“Finding the Balance” – April 2018

By Rev. Nancy

God is still speaking, and God has been doing this through creation since its dawn. There are many examples of this in the Bible…

God being a pillar of cloud in the day and fire at night in the dessert.

God making the lilies even more beautiful than Solomon's robe.

The sun standing still for Joshua.

God in the thunder and wind, but also in the quiet.

The dove at Jesus’ baptism.

The earthquake when Jesus died.

It’s inspiring to hear these words and to then respond as Christians and as stewards of creation. Recycling, using reusable bags and energy efficient lights - examples of what many do each day.

But other times it doesn’t feel so easy. Our congregation is walking distance of the oil and gas capital called downtown Calgary. We know people firsthand– some of you even – and many in your families who are financially struggling because of layoffs, and for many, your work place is stressful because of the constant threat of layoffs. Images in the news show devoted Christians protesting the expansion of pipelines as a means of caring for creation. And yet we know many faith-inspired folks who are supporting people through financial struggles due to job loss.

What is the faithful and pastoral response in this context? What is God calling us toward? How do we find the balance between care of creation, and supporting individuals in finding sustainable employment in our economy?

Just after the resurrection Jesus came to his disciples saying, “Peace be with you.” He showed them his scars – visible marks of his pain and crucifixion. He invited them to touch his scars.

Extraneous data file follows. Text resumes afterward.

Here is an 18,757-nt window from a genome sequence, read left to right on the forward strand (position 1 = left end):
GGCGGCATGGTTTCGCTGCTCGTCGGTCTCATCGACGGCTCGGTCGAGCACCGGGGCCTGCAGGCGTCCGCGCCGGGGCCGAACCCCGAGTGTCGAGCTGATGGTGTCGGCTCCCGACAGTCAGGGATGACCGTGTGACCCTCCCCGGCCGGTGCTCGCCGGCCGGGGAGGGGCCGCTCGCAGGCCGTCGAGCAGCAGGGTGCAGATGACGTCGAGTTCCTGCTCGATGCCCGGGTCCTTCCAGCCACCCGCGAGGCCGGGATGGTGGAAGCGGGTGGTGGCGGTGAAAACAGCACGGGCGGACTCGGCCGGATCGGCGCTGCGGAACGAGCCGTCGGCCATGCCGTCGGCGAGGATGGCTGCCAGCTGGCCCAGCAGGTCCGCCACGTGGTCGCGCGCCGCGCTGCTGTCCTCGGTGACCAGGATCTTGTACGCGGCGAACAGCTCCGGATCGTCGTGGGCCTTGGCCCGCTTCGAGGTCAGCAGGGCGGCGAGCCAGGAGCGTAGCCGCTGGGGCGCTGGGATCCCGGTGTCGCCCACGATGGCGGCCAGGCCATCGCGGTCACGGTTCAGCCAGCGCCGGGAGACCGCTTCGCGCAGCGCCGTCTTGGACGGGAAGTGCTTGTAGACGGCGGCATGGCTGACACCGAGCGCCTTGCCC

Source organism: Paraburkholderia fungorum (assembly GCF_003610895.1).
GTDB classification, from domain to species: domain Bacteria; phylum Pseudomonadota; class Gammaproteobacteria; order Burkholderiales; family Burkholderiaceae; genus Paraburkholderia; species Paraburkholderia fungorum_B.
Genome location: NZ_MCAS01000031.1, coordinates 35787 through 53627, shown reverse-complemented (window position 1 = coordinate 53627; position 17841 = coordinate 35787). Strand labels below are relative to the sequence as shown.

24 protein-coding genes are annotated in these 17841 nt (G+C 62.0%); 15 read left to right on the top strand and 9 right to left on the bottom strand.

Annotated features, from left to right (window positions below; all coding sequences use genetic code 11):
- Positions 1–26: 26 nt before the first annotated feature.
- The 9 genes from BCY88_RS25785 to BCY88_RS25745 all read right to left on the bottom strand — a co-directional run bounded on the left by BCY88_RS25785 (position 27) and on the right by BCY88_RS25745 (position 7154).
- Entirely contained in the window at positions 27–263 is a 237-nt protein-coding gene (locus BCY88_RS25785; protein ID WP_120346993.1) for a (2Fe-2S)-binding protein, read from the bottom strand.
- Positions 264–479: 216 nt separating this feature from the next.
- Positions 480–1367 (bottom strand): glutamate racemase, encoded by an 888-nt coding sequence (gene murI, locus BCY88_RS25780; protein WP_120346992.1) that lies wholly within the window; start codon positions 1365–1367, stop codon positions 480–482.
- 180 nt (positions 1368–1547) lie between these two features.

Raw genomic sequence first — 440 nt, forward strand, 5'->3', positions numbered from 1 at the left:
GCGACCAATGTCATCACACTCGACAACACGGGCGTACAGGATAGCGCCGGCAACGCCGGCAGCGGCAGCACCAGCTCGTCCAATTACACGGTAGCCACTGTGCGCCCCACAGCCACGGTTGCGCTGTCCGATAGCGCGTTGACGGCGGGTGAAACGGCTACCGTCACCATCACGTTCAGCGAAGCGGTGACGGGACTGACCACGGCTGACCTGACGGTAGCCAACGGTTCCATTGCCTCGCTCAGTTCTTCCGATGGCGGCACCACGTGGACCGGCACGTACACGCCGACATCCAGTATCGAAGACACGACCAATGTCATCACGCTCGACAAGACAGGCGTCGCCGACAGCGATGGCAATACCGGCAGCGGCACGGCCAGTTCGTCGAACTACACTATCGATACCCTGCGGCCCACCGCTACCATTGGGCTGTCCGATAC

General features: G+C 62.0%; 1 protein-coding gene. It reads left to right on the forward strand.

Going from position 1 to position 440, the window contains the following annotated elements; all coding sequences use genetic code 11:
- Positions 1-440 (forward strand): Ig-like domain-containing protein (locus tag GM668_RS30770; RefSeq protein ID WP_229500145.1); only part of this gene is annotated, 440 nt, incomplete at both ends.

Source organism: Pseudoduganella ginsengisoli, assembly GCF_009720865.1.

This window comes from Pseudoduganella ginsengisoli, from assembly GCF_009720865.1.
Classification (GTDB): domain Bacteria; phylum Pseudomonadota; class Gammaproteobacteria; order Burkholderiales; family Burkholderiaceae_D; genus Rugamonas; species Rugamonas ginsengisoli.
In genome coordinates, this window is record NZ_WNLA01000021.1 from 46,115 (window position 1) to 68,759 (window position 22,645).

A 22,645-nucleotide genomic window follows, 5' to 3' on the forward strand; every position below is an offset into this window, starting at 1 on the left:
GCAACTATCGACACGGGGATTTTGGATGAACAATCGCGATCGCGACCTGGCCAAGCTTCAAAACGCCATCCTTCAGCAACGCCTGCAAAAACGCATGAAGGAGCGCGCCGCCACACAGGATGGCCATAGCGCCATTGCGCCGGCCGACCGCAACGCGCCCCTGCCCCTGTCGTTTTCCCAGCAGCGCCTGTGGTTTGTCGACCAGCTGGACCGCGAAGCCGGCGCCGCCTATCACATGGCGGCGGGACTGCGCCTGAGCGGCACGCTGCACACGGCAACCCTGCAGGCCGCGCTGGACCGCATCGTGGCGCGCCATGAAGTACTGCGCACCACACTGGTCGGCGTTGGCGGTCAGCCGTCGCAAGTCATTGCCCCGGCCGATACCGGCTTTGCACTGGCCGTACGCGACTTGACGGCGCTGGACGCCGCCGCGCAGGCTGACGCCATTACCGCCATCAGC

Creation bears the scars caused by humanity. Theologian Sallie McFague, calls the world God's body. At the very least, the world is a body that God loves. And it has its scars…clear-cut forests, plastics in the oceans, certain species disappearing. These are some of the many scars on the earth's body.

So, may we always live in awe of creation. And at the same time, may we not be afraid to touch the scars creation bears. As we discern the faithful response to preserving the environment, yet see firsthand the effects of economic challenges and the roadblocks to building oil and gas infrastructure, and as we move through the liturgical seasons and enjoy the re-creation of our changing seasons, let’s respond to Jesus’ invitation to pay attention to the body of God that we call the world.

What’s next? Going out in hope, remembering that death did not have the last word at Easter. The new life of spring and summer comes after the coldness of winter. Healing comes to our scars – for all our bodies – and certainly with our help and faithful response, there is hope, healing, and resurrection of God’s creation.